A gangrape victim who took up arms not only to teach her tormentors a lesson but also to fight for oppressed girls is ready to tell her story on celluloid now. Meet Shakuntala Devi, the Phoolan Devi of Bihar, who is coming up with a Bandit Queen of her own.
A resident of Madhubani district, Shakuntala was allegedly gangraped at the age of 13 by her relatives and also by some criminals way back in 1987 at the behest of her uncle who wanted to usurp her father’s land. But she hit back by joining a gang of dacoits to seek revenge.
Her story, uncannily similar to that of late Phoolan Devi, a gangrape victim-turned-bandit-turned-parliamentarian from Uttar Pradesh, has inspired film-maker Hyder
Kazmi to make a Hindi movie, Bandit Shakuntala, which is now in the post-production stages.
In 1994, film-maker Shekhar Kapur had made a widely-acclaimed Bandit Queen starring Seema Biswas in the title role, which went on to win several awards.
Bandit Shakuntala, shot extensively in the villages of the Naxal-hit Jehanabad district of Bihar, features Shakuntala herself in the eponymous role. Kazmi says that it is the real life story of a woman, who had turned a bandit after being gangraped to avenge the injustice meted out to her. Film’s publicist Ranjan Sinha says that Bandit Shakuntala was all set to go to Cannes film festival this year before it was cancelled due to outbreak of the Covid-19 pandemic. “Its release date will be announced after lifting of the lockdown,” he adds.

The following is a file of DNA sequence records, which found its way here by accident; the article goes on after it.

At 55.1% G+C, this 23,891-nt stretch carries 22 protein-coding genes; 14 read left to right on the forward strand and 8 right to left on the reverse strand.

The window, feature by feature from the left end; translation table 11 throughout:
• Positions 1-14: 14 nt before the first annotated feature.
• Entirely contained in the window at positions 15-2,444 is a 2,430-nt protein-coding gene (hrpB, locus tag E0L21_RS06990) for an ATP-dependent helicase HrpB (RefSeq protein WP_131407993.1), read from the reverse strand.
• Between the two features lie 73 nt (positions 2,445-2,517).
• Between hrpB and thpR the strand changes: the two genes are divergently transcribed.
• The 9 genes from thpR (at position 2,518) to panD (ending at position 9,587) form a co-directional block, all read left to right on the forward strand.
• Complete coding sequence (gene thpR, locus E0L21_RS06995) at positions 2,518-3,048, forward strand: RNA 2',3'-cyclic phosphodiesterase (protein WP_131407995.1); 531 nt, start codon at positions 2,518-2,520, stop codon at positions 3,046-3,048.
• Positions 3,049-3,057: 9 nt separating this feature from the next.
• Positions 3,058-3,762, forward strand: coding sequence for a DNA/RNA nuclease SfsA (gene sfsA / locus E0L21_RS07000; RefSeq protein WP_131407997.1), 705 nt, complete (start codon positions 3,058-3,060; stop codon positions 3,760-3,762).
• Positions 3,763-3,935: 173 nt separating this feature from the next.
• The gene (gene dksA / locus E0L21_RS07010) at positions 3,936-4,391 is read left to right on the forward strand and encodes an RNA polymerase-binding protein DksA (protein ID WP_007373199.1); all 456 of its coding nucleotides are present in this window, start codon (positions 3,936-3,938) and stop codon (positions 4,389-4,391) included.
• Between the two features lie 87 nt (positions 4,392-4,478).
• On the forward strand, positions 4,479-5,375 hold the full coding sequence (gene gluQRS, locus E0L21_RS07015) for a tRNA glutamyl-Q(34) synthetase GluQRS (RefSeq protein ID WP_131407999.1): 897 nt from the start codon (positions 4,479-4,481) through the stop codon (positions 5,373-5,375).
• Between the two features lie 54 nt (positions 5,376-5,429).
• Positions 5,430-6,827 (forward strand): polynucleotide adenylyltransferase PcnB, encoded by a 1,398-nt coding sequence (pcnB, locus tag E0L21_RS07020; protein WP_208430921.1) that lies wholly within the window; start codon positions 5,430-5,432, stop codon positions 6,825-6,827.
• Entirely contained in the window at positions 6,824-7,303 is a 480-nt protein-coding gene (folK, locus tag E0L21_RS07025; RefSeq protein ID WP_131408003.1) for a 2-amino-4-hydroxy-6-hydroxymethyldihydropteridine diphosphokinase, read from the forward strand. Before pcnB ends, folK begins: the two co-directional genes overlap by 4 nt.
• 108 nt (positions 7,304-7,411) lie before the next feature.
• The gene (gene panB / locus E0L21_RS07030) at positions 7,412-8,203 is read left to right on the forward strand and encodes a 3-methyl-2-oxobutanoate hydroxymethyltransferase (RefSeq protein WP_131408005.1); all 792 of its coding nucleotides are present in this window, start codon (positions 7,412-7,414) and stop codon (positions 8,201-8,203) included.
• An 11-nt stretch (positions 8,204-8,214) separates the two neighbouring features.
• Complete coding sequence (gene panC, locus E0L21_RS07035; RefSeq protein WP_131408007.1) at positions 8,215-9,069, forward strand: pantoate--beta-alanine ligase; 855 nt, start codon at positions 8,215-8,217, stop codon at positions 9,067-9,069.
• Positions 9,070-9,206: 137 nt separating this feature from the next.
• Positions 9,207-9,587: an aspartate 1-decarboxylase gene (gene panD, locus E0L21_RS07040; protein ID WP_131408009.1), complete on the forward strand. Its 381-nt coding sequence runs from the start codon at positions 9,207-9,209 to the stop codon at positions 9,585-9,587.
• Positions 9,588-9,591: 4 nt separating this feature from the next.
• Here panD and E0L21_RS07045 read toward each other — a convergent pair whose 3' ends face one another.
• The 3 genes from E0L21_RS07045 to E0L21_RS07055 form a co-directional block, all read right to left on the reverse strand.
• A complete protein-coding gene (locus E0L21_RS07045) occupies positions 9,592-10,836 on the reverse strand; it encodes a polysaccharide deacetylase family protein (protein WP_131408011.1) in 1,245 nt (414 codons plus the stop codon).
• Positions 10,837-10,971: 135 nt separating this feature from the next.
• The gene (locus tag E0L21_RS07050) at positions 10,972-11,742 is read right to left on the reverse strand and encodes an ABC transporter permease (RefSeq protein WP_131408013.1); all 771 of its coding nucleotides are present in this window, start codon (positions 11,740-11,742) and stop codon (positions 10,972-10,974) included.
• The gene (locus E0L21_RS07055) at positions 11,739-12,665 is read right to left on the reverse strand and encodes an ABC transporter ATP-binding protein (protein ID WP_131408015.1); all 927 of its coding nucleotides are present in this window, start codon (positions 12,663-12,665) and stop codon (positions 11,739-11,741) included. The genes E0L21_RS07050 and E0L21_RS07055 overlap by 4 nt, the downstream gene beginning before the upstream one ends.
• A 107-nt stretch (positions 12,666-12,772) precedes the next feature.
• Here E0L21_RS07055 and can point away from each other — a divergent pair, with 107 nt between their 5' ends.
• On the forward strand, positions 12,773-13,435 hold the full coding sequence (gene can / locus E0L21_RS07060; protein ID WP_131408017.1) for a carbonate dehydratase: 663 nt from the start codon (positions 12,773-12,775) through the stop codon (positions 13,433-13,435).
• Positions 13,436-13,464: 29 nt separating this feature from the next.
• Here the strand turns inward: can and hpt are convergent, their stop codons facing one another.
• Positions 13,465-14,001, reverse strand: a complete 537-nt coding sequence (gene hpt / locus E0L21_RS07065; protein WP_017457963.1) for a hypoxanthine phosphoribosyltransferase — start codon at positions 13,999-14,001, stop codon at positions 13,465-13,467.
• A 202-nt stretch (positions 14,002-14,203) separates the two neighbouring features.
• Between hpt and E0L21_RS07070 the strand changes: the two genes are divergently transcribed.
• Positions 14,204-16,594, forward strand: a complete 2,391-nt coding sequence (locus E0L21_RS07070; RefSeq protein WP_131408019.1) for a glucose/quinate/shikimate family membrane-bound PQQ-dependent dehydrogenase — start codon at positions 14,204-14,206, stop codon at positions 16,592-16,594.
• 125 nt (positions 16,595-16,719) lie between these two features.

Shakuntala Devi in a still from the movie.
A resident of Balanpatti village in Madhubani district near Nepal border, Shakuntala came to be known as the bandit queen of Bihar after she formed a gang of local dacoits to fight for the oppressed girls from her area in the 1990s. According to Shakuntala, who belongs to an extremely backward Nonia caste, her uncle wanted to grab her land in the village after the death of her father. When she resisted, he not only got her gangraped by some relatives and criminals but also tried to fix her marriage with an elderly person.
Unable to bear with the trauma, she escaped and got in touch with some bandits in the area before getting married to one of them, Charitra Mahato, who taught her how to use a gun and ride a horse. Later, when she found herself exploited there too, she went on to form a gang of her own. She soon became a terror for her tormentors but gained the reputation of being a do-gooder for rendering help to the poor and the needy in the area.
Shakuntala, now 46, says that she had to spend about five years intermittently in jail on charges of murder, loot and extortion because of her uncle’s machinations but she was eventually exonerated by the courts. It was during her jail stints that she developed an interest in folk music and cut several albums in Maithili and Bhojpuri after being released. Like Phoolan Devi, she also dabbled in politics for a while joining the Samajwadi Party and the Janata Dal-United in quick succession but could not make any headway in her political career. During her court cases, she met a man, Vinod Kumar Singh, who not only married her but also announced a Bhojpuri film starring her in the lead but it remained in the cans. Finally, after hearing her story, Kazmi offered to make a biopic on her with Shakuntala playing herself on the screen, which is now complete.
Kazmi says that Shakuntala had taken up the arms for a cause to fight for the girls oppressed and exploited by the feudal society in the area and her life story will inspire the audiences.
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